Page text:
Kaolin Clay with Lard? Sorbitol... liquid or powder?

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Hi All,

I have been reading countless threads about lard and went out a bought a little 1lb tub of it while my other soaps cure.

In the threads I've seen different recommended ratios... 50% to 80%.

However, I don't recall seeing anything about koalin clay being used. Would a lard soap benefit from it? Would it help in scent retention?

On another note... I've read the toss up between sugar vs sorbitol. For the sorbitol, is powdered or liquid preferred or does it not matter?

Thanks as usual,

Steve
 
I’m not the expert round here but adding kaolin is a preference and yes can be used in a lard recipe.

As far as sugars, I use aloe juice @ 100% liquid replacement whenever I want to add sugar, so really cannot say one way or the other based on my experience. However, have read enough that if I used, I’d go with the liquid sorbitol.
 
I use a lot of lard or lard-tallow blend in my soaps, typically at least 50% lard. I love an 80% lard soap as well, and tend to use low coconut. That is why I add started adding sorbitol since I wanted more bubbles.

I use the powdered sorbitol because it is very inexpensive. Because I master-batch my lye solution, I dissolve the powdered sorbitol (and sodium citrate as my chelator) in my additional liquid.

I’m not a big kaolin clay user, but when I do, I hydrate it in my FO or EO. Can’t say whether it really helps with scent retention, but it can’t hurt, right? 😊
 
You can certainly add kaolin to a lard recipe. It will give the same qualities in lard as it will in any other soap. Some people feel that it helps with scent retention, but I remain skeptical about that. I typically use lard at 35-45%.

Powdered sorbitol is very easy to dissolve in a small amount of the batch liquid. I stick blend it into my oils before adding the lye solution.
 
I always measure mine by weight of oils and do 1% of that. So if my oils are 1000 g (just over 2lb), that would be 10g sorbitol.

If I had to guess as to volume, it's about 1T of sorbitol for a 2lb batch, which would be 1.5 tsp PPO. But you can start with 1 tsp PPO and see what you think. :)
 
I add Kaolin Clay to all my soaps, even my lard bars. I love the feel of it on my skin, so nice and soft. At least I think it's the clay LOL. Could just be the soap. I heard year and years ago that it gives slip for shaving, so there's that too. I have no idea if it holds the scent. I add it to my lye water, along with my Sodium Gluconate (Chelator).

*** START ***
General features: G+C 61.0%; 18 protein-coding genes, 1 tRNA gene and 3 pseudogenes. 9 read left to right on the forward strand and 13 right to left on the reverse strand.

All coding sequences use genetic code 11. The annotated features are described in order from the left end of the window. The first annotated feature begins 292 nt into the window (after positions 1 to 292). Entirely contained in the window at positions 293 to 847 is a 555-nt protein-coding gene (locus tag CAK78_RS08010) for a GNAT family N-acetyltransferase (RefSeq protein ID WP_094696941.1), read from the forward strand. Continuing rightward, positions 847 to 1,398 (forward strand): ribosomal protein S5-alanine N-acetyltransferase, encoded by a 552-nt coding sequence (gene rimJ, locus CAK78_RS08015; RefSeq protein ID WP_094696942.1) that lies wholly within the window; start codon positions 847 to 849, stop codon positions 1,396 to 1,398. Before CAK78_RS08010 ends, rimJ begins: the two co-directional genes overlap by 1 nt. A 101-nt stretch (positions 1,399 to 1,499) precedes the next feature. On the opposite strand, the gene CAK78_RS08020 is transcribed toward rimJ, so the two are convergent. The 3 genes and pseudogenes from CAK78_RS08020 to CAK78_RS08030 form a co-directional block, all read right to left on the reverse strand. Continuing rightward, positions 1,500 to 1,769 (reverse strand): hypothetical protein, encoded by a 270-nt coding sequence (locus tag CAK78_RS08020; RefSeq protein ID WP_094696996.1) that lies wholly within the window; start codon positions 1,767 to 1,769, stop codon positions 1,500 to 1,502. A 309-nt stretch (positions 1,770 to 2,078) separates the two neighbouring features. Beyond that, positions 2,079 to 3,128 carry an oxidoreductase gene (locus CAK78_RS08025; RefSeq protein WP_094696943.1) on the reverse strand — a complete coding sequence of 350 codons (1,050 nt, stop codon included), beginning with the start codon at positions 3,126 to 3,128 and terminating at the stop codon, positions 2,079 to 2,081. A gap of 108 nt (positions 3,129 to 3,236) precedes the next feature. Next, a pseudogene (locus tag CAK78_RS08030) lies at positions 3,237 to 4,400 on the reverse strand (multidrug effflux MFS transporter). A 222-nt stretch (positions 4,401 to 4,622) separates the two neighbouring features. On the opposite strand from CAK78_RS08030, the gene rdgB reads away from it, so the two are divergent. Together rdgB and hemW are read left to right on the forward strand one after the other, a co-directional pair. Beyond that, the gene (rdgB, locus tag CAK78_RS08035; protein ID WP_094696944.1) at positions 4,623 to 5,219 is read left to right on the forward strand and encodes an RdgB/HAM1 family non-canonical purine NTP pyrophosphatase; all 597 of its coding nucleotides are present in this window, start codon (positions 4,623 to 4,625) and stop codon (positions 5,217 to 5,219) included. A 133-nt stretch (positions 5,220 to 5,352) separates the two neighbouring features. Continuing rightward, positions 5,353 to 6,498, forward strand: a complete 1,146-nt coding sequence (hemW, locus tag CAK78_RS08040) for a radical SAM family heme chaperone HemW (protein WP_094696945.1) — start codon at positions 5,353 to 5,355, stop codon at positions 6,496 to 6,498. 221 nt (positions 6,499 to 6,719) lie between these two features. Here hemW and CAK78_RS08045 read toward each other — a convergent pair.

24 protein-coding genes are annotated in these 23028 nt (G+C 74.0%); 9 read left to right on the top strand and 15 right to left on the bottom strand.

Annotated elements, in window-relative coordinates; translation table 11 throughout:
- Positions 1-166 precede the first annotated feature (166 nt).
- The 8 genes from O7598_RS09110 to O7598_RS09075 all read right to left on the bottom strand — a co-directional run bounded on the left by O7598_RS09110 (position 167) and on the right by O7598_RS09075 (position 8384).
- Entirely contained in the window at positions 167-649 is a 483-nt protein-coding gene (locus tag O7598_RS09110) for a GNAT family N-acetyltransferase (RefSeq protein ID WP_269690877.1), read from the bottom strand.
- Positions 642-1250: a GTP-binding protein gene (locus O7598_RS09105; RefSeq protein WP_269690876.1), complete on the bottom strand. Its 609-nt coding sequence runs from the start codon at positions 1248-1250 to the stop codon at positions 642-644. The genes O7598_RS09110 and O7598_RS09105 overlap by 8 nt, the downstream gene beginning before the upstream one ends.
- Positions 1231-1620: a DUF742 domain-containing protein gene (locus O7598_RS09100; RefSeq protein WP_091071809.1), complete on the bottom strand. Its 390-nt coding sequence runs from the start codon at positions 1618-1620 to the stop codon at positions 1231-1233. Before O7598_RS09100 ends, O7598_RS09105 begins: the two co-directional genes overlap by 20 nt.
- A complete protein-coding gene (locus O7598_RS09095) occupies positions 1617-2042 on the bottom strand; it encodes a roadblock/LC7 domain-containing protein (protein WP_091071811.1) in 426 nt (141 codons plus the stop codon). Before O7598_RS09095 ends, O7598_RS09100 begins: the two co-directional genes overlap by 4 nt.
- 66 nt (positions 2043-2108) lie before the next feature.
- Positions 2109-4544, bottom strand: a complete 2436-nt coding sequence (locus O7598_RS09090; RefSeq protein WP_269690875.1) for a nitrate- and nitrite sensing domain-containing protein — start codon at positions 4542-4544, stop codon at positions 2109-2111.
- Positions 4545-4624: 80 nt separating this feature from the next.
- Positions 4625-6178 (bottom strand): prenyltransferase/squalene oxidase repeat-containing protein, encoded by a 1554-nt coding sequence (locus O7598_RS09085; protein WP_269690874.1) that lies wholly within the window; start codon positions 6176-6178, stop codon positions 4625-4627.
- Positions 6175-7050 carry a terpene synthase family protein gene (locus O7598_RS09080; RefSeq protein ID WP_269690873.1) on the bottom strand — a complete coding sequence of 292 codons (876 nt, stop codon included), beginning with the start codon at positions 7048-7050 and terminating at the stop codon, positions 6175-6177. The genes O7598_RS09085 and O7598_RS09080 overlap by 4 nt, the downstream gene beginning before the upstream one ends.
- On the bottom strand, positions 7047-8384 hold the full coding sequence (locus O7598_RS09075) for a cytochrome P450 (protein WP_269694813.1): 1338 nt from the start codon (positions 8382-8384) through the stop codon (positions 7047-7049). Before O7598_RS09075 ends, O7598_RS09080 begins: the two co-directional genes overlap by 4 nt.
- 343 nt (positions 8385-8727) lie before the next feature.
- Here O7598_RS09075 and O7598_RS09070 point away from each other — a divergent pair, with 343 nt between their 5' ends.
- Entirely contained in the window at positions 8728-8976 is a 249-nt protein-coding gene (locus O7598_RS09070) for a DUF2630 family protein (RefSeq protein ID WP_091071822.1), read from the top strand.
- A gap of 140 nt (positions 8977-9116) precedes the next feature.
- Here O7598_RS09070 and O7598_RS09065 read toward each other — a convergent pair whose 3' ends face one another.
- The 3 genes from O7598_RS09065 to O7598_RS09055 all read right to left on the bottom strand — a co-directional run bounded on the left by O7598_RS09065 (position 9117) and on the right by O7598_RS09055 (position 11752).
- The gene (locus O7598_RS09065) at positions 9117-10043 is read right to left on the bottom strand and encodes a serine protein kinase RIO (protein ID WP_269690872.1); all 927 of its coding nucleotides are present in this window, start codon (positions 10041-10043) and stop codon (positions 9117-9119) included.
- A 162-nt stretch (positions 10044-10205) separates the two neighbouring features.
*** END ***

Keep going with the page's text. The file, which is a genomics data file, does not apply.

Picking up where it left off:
I use a lot of lard or lard-tallow blend in my soaps, typically at least 50% lard. I love an 80% lard soap as well, and tend to use low coconut. That is why I add started adding sorbitol since I wanted more bubbles.

I use the powdered sorbitol because it is very inexpensive. Because I master-batch my lye solution, I dissolve the powdered sorbitol (and sodium citrate as my chelator) in my additional liquid.

I’m not a big kaolin clay user, but when I do, I hydrate it in my FO or EO. Can’t say whether it really helps with scent retention, but it can’t hurt, right? 😊
Just out of curiosity @AliOop , why do you use a chelator? I’ve seen the term many times but never thought to ask
 
@Nicolesica Depending on the water source, the soap user’s water may have more or less metals in it. Those metals combine with the soap to create soap scum, inhibit lather, and encourage DOS.

A chelator will bind to those metals, giving you better lather, less soap scum, and less risk of DOS. I previously used citric acid, but that requires an extra calculation for the lye it eats up to make the actual chelator, sodium citrate. Now I just use sodium citrate, which needs no lye adjustment.

However, when I use up my current stash of SC, I’ll probably switch to sodium gluconate or the newer one, the name of which I can’t recall atm. The SC seems to react poorly in my pine tar soap and may also be a contributor to a slight crystallized layer that forms on top of my older soaps. It’s harmless and washes off with a few uses, but I’d like to find a chelator that doesn’t do this.
 
@Nicolesica Depending on the water source, the soap user’s water may have more or less metals in it. Those metals combine with the soap to create soap scum, inhibit lather, and encourage DOS.

A chelator will bind to those metals, giving you better lather, less soap scum, and less risk of DOS. I previously used citric acid, but that requires an extra calculation for the lye it eats up to make the actual chelator, sodium citrate. Now I just use sodium citrate, which needs no lye adjustment.

However, when I use up my current stash of SC, I’ll probably switch to sodium gluconate or the newer one, the name of which I can’t recall atm. The SC seems to react poorly in my pine tar soap and may also be a contributor to a slight crystallized layer that forms on top of my older soaps. It’s harmless and washes off with a few uses, but I’d like to find a chelator that doesn’t do this.
Oh I see. Thank you for that clarification!
 
@AliOop I was going to ask about a chelator as well. Is that more for folks that have hard water? Where I live, and surrounding cities and towns, we have soft water. Per my water department "super soft water". Or would soap scum still occur with soft water?
 
Yes, I add at 1% of total oils. It definitely reduces scum and increases lather. I haven't had big issues with DOS so can't really speak to that.
 
I have used Sorbitrol for several years, always using powdered, because the liquid was more expensive, and use it at the rate of 1.1% of my total batch weight. So for my batches, I used 31g of sorbitol in my approx 2678g total weight batches which were a total of 1672g oils. I personally never found clay helped hold fragrance.
 

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